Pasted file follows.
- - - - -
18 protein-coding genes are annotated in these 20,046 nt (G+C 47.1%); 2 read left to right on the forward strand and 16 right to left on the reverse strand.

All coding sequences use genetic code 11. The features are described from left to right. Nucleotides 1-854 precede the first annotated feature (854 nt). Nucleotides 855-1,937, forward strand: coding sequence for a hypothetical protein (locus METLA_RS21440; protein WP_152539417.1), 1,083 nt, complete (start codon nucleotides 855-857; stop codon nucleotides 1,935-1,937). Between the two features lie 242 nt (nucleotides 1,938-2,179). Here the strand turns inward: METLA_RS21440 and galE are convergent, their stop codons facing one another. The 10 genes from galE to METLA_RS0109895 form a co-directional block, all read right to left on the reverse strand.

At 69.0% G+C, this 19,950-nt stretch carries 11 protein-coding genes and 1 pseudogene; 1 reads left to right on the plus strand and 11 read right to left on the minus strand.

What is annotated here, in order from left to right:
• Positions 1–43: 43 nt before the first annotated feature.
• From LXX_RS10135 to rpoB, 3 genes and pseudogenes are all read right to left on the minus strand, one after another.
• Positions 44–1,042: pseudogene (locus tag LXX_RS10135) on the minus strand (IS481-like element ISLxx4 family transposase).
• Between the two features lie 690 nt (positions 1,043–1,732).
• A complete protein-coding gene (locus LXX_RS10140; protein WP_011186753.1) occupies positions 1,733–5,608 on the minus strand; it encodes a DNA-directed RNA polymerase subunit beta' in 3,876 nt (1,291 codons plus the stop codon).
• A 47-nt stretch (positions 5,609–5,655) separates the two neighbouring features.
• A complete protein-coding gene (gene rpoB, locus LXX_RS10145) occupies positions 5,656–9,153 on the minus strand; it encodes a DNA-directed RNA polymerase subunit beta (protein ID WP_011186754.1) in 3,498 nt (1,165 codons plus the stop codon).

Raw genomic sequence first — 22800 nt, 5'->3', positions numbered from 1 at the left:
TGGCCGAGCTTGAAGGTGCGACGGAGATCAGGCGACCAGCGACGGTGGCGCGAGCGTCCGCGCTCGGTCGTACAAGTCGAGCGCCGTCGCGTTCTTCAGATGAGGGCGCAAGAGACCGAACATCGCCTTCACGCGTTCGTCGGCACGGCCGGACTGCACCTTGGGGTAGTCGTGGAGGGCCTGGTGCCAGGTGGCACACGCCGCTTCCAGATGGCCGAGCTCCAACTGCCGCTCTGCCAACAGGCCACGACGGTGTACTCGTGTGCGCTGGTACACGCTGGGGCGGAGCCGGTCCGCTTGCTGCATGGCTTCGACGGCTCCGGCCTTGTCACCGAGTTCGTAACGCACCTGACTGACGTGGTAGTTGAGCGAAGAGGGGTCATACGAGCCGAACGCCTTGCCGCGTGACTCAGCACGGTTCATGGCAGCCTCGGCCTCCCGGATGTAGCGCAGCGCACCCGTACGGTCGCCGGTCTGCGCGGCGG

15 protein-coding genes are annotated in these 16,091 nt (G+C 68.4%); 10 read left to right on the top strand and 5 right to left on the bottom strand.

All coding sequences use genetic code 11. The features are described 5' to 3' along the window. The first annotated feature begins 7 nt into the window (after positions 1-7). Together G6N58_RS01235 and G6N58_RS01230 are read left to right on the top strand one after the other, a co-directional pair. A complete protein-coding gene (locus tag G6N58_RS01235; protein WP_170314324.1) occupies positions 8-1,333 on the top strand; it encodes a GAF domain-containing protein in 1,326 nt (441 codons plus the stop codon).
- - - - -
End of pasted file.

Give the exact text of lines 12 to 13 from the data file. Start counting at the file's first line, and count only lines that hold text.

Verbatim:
Raw genomic sequence first — 22800 nt, 5'->3', positions numbered from 1 at the left:
TGGCCGAGCTTGAAGGTGCGACGGAGATCAGGCGACCAGCGACGGTGGCGCGAGCGTCCGCGCTCGGTCGTACAAGTCGAGCGCCGTCGCGTTCTTCAGATGAGGGCGCAAGAGACCGAACATCGCCTTCACGCGTTCGTCGGCACGGCCGGACTGCACCTTGGGGTAGTCGTGGAGGGCCTGGTGCCAGGTGGCACACGCCGCTTCCAGATGGCCGAGCTCCAACTGCCGCTCTGCCAACAGGCCACGACGGTGTACTCGTGTGCGCTGGTACACGCTGGGGCGGAGCCGGTCCGCTTGCTGCATGGCTTCGACGGCTCCGGCCTTGTCACCGAGTTCGTAACGCACCTGACTGACGTGGTAGTTGAGCGAAGAGGGGTCATACGAGCCGAACGCCTTGCCGCGTGACTCAGCACGGTTCATGGCAGCCTCGGCCTCCCGGATGTAGCGCAGCGCACCCGTACGGTCGCCGGTCTGCGCGGCGG